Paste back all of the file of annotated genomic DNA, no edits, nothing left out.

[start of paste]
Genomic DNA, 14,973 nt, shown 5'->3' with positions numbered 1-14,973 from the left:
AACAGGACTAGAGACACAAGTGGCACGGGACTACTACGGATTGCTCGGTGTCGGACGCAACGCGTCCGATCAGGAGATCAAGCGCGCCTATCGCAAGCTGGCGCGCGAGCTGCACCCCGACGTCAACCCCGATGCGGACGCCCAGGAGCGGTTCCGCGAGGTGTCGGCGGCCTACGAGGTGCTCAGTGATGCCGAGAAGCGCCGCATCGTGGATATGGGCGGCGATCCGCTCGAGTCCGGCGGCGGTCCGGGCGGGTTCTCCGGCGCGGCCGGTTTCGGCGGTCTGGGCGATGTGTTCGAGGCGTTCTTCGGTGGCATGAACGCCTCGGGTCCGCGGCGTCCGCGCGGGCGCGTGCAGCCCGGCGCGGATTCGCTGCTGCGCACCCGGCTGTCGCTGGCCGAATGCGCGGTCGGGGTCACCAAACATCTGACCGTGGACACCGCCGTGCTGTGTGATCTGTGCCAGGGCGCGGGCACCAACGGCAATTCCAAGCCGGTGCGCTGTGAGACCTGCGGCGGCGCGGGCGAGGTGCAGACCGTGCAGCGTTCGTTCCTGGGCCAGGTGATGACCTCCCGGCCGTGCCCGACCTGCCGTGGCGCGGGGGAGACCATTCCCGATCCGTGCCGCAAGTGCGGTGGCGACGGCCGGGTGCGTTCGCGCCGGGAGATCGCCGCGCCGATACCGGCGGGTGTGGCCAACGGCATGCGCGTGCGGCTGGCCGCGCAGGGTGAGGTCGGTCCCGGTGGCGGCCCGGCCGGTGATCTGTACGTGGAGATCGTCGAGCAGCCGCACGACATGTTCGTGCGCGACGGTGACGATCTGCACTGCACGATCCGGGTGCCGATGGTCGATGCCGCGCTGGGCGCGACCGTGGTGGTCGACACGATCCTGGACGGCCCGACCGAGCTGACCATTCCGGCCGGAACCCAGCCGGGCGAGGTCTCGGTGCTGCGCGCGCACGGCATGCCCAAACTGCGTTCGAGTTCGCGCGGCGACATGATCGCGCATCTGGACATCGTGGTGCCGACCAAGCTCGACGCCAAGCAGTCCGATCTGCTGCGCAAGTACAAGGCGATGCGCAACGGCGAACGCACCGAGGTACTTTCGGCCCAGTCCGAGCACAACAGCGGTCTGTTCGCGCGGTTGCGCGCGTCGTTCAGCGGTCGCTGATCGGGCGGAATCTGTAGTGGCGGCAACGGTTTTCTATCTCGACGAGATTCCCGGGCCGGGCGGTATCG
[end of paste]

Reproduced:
Genomic DNA, 14,973 nt, shown 5'->3' with positions numbered 1-14,973 from the left:
AACAGGACTAGAGACACAAGTGGCACGGGACTACTACGGATTGCTCGGTGTCGGACGCAACGCGTCCGATCAGGAGATCAAGCGCGCCTATCGCAAGCTGGCGCGCGAGCTGCACCCCGACGTCAACCCCGATGCGGACGCCCAGGAGCGGTTCCGCGAGGTGTCGGCGGCCTACGAGGTGCTCAGTGATGCCGAGAAGCGCCGCATCGTGGATATGGGCGGCGATCCGCTCGAGTCCGGCGGCGGTCCGGGCGGGTTCTCCGGCGCGGCCGGTTTCGGCGGTCTGGGCGATGTGTTCGAGGCGTTCTTCGGTGGCATGAACGCCTCGGGTCCGCGGCGTCCGCGCGGGCGCGTGCAGCCCGGCGCGGATTCGCTGCTGCGCACCCGGCTGTCGCTGGCCGAATGCGCGGTCGGGGTCACCAAACATCTGACCGTGGACACCGCCGTGCTGTGTGATCTGTGCCAGGGCGCGGGCACCAACGGCAATTCCAAGCCGGTGCGCTGTGAGACCTGCGGCGGCGCGGGCGAGGTGCAGACCGTGCAGCGTTCGTTCCTGGGCCAGGTGATGACCTCCCGGCCGTGCCCGACCTGCCGTGGCGCGGGGGAGACCATTCCCGATCCGTGCCGCAAGTGCGGTGGCGACGGCCGGGTGCGTTCGCGCCGGGAGATCGCCGCGCCGATACCGGCGGGTGTGGCCAACGGCATGCGCGTGCGGCTGGCCGCGCAGGGTGAGGTCGGTCCCGGTGGCGGCCCGGCCGGTGATCTGTACGTGGAGATCGTCGAGCAGCCGCACGACATGTTCGTGCGCGACGGTGACGATCTGCACTGCACGATCCGGGTGCCGATGGTCGATGCCGCGCTGGGCGCGACCGTGGTGGTCGACACGATCCTGGACGGCCCGACCGAGCTGACCATTCCGGCCGGAACCCAGCCGGGCGAGGTCTCGGTGCTGCGCGCGCACGGCATGCCCAAACTGCGTTCGAGTTCGCGCGGCGACATGATCGCGCATCTGGACATCGTGGTGCCGACCAAGCTCGACGCCAAGCAGTCCGATCTGCTGCGCAAGTACAAGGCGATGCGCAACGGCGAACGCACCGAGGTACTTTCGGCCCAGTCCGAGCACAACAGCGGTCTGTTCGCGCGGTTGCGCGCGTCGTTCAGCGGTCGCTGATCGGGCGGAATCTGTAGTGGCGGCAACGGTTTTCTATCTCGACGAGATTCCCGGGCCGGGCGGTATCG